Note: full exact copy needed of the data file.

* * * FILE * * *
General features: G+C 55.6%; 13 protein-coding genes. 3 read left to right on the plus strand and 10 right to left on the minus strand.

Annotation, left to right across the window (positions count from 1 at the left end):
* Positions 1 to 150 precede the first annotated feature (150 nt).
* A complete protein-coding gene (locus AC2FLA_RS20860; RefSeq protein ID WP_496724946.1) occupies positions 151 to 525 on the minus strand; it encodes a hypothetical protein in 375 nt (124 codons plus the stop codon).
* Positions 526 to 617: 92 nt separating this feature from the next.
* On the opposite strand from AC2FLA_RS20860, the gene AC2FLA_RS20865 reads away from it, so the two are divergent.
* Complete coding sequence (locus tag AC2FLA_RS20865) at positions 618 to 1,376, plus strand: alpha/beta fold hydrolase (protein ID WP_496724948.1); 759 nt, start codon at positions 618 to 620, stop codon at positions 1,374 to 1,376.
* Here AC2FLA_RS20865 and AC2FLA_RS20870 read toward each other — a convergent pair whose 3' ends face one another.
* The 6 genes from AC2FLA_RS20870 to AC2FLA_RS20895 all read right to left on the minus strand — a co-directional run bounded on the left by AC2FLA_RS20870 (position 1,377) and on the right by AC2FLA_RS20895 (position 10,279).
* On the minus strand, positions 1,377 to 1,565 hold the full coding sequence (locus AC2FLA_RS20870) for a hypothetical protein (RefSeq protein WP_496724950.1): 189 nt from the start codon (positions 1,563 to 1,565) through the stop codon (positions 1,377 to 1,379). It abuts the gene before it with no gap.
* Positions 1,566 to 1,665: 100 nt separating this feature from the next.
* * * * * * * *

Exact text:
General features: G+C 55.6%; 13 protein-coding genes. 3 read left to right on the plus strand and 10 right to left on the minus strand.

Annotation, left to right across the window (positions count from 1 at the left end):
* Positions 1 to 150 precede the first annotated feature (150 nt).
* A complete protein-coding gene (locus AC2FLA_RS20860; RefSeq protein ID WP_496724946.1) occupies positions 151 to 525 on the minus strand; it encodes a hypothetical protein in 375 nt (124 codons plus the stop codon).
* Positions 526 to 617: 92 nt separating this feature from the next.
* On the opposite strand from AC2FLA_RS20860, the gene AC2FLA_RS20865 reads away from it, so the two are divergent.
* Complete coding sequence (locus tag AC2FLA_RS20865) at positions 618 to 1,376, plus strand: alpha/beta fold hydrolase (protein ID WP_496724948.1); 759 nt, start codon at positions 618 to 620, stop codon at positions 1,374 to 1,376.
* Here AC2FLA_RS20865 and AC2FLA_RS20870 read toward each other — a convergent pair whose 3' ends face one another.
* The 6 genes from AC2FLA_RS20870 to AC2FLA_RS20895 all read right to left on the minus strand — a co-directional run bounded on the left by AC2FLA_RS20870 (position 1,377) and on the right by AC2FLA_RS20895 (position 10,279).
* On the minus strand, positions 1,377 to 1,565 hold the full coding sequence (locus AC2FLA_RS20870) for a hypothetical protein (RefSeq protein WP_496724950.1): 189 nt from the start codon (positions 1,563 to 1,565) through the stop codon (positions 1,377 to 1,379). It abuts the gene before it with no gap.
* Positions 1,566 to 1,665: 100 nt separating this feature from the next.